FDA expands its support for states to advance implementation of produce safety activities
SILVER SPRING, Md., July 12, 2018 /PRNewswire-USNewswire/ — The U.S. Food and Drug Administration today announced new cooperative agreements with Hawaii, Kentucky and Mississippi, as well as renewed agreements with 43 other states, in support of efforts to implement the FDA Food Safety Modernization Act (FSMA) Produce Safety Rule, which establishes science-based minimum standards for the safe growing, harvesting, packing and holding of fruits and vegetables grown for human consumption.
“Providing Americans with confidence in the safety of their fruits and vegetables is a major priority for the FDA, and states are a critical partner in implementing the Produce Safety Rule requirements that are designed to achieve these goals,” said FDA Commissioner Scott Gottlieb, M.D. “Preventing contamination of produce consumed by Americans every day is a key part of the FDA’s mission to protect and promote the public health. To support our partners in this important work, the FDA is providing the funding to help states implement produce safety standards in their farming communities. Congress recognized the need for funding to build an integrated food safety system, and we’re pleased to be able to continue providing this assistance to our partners for a third year in a row.”
The cooperative agreements announced today are a key part of implementing a modern produce safety system and developing and providing education, outreach and technical assistance to farmers who sell or import their products in the U.S. For growers of covered produce other than sprouts, the first major compliance date for large farms was in January 2018, except for the agricultural water requirements that are being re-examined. For the remainder of 2018, the FDA intends to support farmers through training and providing guidance on the rule’s requirements in collaboration with the states and other partners. With routine inspections under the Produce Safety Rule set to begin in 2019, it is important to have as many state partners as possible participate in cooperative agreements with the FDA. In the future, states will use much of the cooperative agreement funding to conduct produce inspections.
Under the cooperative agreements’ inspection component, the FDA anticipates that most inspections will be conducted by state partners. In addition, cooperative agreement funds are used for the state partners to conduct self-assessments to evaluate existing regulatory resources and food/produce safety programs and to determine infrastructure needs.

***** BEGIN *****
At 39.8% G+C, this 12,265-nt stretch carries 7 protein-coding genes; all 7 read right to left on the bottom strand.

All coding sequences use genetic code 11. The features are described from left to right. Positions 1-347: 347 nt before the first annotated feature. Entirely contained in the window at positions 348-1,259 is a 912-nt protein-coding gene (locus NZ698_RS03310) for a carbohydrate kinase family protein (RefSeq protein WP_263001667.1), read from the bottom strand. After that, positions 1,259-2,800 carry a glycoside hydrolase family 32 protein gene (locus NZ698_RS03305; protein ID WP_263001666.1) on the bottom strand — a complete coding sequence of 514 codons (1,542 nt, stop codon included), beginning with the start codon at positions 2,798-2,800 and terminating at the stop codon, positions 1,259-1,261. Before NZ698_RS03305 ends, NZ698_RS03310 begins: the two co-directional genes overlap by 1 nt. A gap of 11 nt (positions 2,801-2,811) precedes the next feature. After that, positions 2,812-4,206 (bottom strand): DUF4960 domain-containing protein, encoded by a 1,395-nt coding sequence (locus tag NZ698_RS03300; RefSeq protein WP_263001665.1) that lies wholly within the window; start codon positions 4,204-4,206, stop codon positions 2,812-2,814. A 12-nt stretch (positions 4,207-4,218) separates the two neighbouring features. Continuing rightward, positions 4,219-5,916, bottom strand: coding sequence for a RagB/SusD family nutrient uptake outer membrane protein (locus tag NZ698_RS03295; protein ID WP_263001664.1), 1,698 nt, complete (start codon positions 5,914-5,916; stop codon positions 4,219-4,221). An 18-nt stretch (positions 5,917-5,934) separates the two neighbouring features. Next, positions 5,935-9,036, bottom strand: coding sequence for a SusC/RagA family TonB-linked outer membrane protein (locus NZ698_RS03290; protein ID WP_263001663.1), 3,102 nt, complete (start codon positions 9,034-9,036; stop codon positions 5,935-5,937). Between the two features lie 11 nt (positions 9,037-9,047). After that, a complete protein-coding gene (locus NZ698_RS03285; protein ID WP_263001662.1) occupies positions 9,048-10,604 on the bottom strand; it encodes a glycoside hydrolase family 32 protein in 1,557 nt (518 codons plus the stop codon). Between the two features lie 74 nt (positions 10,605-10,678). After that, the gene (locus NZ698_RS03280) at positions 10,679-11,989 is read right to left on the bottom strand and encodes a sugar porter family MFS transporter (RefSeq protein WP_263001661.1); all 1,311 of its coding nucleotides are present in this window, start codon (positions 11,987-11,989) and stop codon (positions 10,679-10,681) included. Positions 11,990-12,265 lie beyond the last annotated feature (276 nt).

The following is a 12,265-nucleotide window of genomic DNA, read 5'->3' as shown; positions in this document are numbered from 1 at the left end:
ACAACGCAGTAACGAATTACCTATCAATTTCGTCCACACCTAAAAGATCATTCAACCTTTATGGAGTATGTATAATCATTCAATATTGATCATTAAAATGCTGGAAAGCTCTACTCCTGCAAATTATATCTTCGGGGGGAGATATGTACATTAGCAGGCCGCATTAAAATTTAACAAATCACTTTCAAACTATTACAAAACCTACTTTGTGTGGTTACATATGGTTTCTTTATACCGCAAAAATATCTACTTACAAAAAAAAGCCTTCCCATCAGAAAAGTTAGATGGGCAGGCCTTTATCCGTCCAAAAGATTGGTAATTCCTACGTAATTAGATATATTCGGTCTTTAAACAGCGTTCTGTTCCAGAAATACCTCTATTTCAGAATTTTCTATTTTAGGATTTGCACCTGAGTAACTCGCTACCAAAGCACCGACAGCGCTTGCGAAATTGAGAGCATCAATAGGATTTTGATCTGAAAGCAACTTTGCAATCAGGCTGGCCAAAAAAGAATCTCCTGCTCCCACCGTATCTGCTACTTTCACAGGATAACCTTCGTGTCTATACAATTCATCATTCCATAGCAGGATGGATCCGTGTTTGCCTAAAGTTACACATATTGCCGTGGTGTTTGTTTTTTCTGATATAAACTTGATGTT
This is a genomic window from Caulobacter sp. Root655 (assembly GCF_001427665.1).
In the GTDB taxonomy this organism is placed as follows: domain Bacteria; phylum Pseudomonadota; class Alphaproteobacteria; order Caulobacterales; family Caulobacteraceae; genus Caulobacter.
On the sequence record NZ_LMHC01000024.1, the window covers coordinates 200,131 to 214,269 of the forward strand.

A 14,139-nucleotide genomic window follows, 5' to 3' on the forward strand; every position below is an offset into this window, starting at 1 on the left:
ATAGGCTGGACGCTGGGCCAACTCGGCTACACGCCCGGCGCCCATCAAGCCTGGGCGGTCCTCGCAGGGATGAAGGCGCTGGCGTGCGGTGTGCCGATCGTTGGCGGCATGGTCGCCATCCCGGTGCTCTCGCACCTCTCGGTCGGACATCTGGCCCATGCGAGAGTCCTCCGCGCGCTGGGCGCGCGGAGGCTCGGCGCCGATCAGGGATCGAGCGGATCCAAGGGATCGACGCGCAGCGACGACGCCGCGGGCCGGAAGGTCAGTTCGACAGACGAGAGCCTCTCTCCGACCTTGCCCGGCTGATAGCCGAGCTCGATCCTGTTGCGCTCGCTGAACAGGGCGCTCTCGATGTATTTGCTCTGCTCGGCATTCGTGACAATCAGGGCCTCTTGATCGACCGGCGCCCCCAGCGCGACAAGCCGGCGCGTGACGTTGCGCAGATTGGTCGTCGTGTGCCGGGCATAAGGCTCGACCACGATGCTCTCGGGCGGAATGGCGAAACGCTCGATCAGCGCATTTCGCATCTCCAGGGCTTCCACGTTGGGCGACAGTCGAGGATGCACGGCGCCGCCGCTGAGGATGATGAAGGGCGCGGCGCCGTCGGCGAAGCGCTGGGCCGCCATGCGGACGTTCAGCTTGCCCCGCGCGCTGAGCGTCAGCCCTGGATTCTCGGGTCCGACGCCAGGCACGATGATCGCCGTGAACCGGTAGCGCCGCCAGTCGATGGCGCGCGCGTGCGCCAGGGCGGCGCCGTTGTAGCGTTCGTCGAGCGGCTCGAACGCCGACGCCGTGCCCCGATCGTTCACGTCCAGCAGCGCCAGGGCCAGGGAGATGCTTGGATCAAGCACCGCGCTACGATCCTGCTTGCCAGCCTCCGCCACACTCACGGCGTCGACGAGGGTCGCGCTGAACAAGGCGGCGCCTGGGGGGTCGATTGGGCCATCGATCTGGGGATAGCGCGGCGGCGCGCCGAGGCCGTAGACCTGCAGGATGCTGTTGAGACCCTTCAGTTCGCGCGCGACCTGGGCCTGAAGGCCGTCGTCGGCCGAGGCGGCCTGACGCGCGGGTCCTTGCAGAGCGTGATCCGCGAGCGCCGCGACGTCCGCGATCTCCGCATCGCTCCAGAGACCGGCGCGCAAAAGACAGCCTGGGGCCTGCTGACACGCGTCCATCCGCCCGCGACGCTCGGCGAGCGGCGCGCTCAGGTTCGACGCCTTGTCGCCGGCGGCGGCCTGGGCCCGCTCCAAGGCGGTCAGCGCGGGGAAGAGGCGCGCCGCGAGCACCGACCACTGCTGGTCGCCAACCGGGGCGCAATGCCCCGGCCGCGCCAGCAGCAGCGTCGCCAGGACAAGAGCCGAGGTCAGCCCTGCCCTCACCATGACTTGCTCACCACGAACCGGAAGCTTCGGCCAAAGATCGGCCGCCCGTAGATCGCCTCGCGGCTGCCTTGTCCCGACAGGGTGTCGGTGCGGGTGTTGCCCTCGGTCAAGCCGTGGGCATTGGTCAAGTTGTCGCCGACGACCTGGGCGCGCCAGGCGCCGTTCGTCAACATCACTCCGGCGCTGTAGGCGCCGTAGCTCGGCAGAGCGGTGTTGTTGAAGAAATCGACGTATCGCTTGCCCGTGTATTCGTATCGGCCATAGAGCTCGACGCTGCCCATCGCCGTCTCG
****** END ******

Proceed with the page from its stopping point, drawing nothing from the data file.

The recipients of the cooperative agreements are also developing inventories of farms covered by the Produce Safety Rule to target outreach, education and inspection activities. Recipients can use the funds to recruit personnel; evaluate educational needs and implement educational systems to create outreach programs to the farming community; deliver produce safety grower training; and conduct On-Farm Readiness Reviews (OFRRs). The OFRRs are a voluntary program to allow farmers to learn about the Produce Safety Rule and determine the level of preparedness of their farm for the rule’s requirements.
The availability of funding to establish the cooperative agreement program was first announced in March 2016. Bids were open to all states and U.S. territories. The FDA announced the first cooperative agreements with 42 states in September 2016, and the second-year agreements, which included 43 states, were announced in July 2017. Today, the FDA is announcing $32.5 million in funding for the 46 states participating in the cooperative agreements.
Additional information on state awardees can be found at:
The FDA, an agency within the U.S. Department of Health and Human Services, protects the public health by assuring the safety, effectiveness, and security of human and veterinary drugs, vaccines and other biological products for human use, and medical devices. The agency also is responsible for the safety and security of our nation’s food supply, cosmetics, dietary supplements, products that give off electronic radiation, and for regulating tobacco products.
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SOURCE U.S. Food and Drug Administration